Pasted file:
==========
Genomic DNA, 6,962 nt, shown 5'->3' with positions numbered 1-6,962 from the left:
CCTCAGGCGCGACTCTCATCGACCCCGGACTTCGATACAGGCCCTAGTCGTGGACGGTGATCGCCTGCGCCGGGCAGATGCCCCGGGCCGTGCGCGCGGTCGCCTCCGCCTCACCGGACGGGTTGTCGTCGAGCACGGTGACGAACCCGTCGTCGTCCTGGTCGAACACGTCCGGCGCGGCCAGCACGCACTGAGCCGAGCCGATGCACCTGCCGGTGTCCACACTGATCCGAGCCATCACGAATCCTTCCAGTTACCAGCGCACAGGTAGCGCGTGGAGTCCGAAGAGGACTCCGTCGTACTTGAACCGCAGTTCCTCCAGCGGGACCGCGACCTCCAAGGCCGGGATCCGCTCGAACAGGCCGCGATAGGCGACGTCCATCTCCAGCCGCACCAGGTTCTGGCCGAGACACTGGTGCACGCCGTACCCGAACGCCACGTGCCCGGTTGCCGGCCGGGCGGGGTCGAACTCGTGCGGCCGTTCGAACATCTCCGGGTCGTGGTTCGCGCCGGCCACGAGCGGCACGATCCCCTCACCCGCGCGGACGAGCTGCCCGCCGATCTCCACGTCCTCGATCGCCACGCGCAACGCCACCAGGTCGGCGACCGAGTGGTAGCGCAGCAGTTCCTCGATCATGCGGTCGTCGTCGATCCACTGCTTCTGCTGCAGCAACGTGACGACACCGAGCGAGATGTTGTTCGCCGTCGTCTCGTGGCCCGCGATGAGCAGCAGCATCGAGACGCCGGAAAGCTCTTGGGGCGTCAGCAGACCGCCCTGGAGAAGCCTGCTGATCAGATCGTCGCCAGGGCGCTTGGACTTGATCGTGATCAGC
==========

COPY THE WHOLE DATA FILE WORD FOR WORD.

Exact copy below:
Genomic DNA, 6,962 nt, shown 5'->3' with positions numbered 1-6,962 from the left:
CCTCAGGCGCGACTCTCATCGACCCCGGACTTCGATACAGGCCCTAGTCGTGGACGGTGATCGCCTGCGCCGGGCAGATGCCCCGGGCCGTGCGCGCGGTCGCCTCCGCCTCACCGGACGGGTTGTCGTCGAGCACGGTGACGAACCCGTCGTCGTCCTGGTCGAACACGTCCGGCGCGGCCAGCACGCACTGAGCCGAGCCGATGCACCTGCCGGTGTCCACACTGATCCGAGCCATCACGAATCCTTCCAGTTACCAGCGCACAGGTAGCGCGTGGAGTCCGAAGAGGACTCCGTCGTACTTGAACCGCAGTTCCTCCAGCGGGACCGCGACCTCCAAGGCCGGGATCCGCTCGAACAGGCCGCGATAGGCGACGTCCATCTCCAGCCGCACCAGGTTCTGGCCGAGACACTGGTGCACGCCGTACCCGAACGCCACGTGCCCGGTTGCCGGCCGGGCGGGGTCGAACTCGTGCGGCCGTTCGAACATCTCCGGGTCGTGGTTCGCGCCGGCCACGAGCGGCACGATCCCCTCACCCGCGCGGACGAGCTGCCCGCCGATCTCCACGTCCTCGATCGCCACGCGCAACGCCACCAGGTCGGCGACCGAGTGGTAGCGCAGCAGTTCCTCGATCATGCGGTCGTCGTCGATCCACTGCTTCTGCTGCAGCAACGTGACGACACCGAGCGAGATGTTGTTCGCCGTCGTCTCGTGGCCCGCGATGAGCAGCAGCATCGAGACGCCGGAAAGCTCTTGGGGCGTCAGCAGACCGCCCTGGAGAAGCCTGCTGATCAGATCGTCGCCAGGGCGCTTGGACTTGATCGTGATCAGC